Exposure to common cold coronaviruses can teach your immune system to recognize COVID-19 using memory T cells, according to a new study that could have huge implications for the search for a vaccine
Last month, we wrote about T-cell immunity after scientists discovered some coronavirus patients recovered from COVID-19 infection, but mysteriously did NOT have any antibodies against the virus. Since then, they have learned a lot more about the other types of T-cell as they relates to the new COVID-19
In a new study that could have huge implications for the search for a vaccine, scientists found that an exposure to common cold coronaviruses can teach your immune system to recognize SARS-CoV-2. The study, which was led by scientists at La Jolla Institute for Immunology (LJI) and published on August 4, 2020 in Science, may explain why some people have milder COVID-19 cases than others—though the researchers emphasize that this is speculation and much more data is needed.
The researchers found that immune system’s “memory” T cells keep track of the viruses they have seen before. This immune cell memory gives your cells a headstart in recognizing and fighting off repeat invaders. With “memory” T cells, people who have recently been infected by certain cold viruses may actually be some of the same people who when infected with SARS-CoV-2 don’t seem to get sick. It’s like they were previously “naturally vaccinated “ against SARS-CoV-2.
However, researchers cautioned that it is too soon to say whether pre-existing immune cell memory affects COVID-19 clinical outcomes. It’s still unclear how memory T cells are generated despite the fact that it is an understudied field. Vaccines have been around since 1776 when Edward Jenner invented the first vaccines as a method to protect against smallpox. Understanding the origins of memory T cells will be beneficial to vaccine design.
LJI Research Assistant Professor Daniela Weiskopf, Ph.D., who co-led the new study with LJI Professor Alessandro Sette, Dr. Biol. Sci, said:
“We have now proven that, in some people, pre-existing T cell memory against common cold coronaviruses can cross-recognize SARS-CoV-2, down to exact molecular structures,” says LJI Research Assistant Professor Daniela Weiskopf, Ph.D., who co-led the new study with LJI Professor Alessandro Sette, Dr. Biol. Sci. “This could help explain why some people show milder symptoms of disease while others get severely sick.”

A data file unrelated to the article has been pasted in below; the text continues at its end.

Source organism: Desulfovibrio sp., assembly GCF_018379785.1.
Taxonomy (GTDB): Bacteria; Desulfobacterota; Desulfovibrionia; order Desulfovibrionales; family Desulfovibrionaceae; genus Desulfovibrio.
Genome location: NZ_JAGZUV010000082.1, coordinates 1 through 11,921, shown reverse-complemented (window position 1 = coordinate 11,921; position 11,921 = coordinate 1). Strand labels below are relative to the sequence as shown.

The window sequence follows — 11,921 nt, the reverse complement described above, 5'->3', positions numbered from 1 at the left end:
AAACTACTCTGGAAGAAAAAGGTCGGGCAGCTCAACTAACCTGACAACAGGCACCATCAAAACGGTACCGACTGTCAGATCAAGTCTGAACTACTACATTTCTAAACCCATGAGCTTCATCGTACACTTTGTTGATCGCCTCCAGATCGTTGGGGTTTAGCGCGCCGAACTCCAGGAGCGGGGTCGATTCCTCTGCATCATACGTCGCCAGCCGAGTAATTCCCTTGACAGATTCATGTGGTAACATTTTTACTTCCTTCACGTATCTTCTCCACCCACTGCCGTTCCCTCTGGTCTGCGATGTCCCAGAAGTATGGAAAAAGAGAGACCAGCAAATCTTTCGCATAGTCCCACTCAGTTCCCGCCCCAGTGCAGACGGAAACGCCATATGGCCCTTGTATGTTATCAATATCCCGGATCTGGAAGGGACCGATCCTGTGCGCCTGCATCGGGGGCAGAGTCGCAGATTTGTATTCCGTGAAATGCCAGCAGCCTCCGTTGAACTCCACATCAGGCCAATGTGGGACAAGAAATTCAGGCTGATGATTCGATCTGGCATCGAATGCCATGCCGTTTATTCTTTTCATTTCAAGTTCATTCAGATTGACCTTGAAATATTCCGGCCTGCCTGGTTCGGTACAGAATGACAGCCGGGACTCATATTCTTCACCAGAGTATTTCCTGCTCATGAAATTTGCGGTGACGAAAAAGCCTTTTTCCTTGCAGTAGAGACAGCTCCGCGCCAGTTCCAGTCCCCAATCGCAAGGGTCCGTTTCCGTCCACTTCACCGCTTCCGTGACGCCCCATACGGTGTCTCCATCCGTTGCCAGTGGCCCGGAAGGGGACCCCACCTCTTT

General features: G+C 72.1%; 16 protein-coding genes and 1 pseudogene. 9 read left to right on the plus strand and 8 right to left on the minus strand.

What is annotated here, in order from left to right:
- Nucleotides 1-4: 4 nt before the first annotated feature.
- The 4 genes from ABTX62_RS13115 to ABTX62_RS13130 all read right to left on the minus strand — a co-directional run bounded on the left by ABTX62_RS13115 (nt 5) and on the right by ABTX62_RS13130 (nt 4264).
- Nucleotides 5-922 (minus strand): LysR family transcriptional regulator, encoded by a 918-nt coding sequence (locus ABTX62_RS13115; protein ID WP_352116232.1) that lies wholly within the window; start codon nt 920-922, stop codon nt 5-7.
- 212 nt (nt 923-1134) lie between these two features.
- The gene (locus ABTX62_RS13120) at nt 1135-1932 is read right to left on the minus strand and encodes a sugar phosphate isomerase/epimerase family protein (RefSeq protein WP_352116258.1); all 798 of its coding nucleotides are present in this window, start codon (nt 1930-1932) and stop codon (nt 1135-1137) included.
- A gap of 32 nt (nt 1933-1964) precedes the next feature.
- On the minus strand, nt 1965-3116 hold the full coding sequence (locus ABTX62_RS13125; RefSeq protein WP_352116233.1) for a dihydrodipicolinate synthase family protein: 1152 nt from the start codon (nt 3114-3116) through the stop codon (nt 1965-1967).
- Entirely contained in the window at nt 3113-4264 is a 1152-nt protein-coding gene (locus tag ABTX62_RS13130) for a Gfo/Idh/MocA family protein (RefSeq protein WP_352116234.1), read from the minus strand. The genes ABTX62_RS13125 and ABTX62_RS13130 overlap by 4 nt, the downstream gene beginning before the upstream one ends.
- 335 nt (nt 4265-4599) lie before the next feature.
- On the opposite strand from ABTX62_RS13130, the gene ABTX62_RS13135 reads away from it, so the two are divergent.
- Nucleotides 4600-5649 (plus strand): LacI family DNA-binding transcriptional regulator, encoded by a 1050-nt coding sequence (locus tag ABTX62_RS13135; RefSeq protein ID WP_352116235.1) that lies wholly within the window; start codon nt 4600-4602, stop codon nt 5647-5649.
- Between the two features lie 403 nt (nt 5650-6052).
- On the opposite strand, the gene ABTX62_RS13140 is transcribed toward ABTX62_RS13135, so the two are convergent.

“Immune reactivity may translate to different degrees of protection,” adds Sette. “Having a strong T cell response, or a better T cell response may give you the opportunity to mount a much quicker and stronger response.”
As we explained here last month, T-cells are a kind of immune cell (a type of lymphocyte) whose main purpose is to identify and kill invading pathogens or infected cells. They are a part of the immune system that focuses on specific foreign particles. They do this using proteins on its surface, which can bind to proteins on the surface of these imposters.
A T-cell develops in the thymus gland (hence the name) and plays a central role in the immune response. Rather than generically attack any antigens, T-cells circulate until they encounter their specific antigen. As such, T cells play a critical part in immunity to foreign substances.
However, a small portion of long-lived T cells still remains for rapid response upon pathogen re-exposure. This kind of cells is called memory T cells. Memory T cells that circulate in the blood and are present in lymphoid organs are an essential component of long-lived T cell immunity. These memory T cells remain poised to rapidly elaborate effector functions upon re-exposure to pathogens.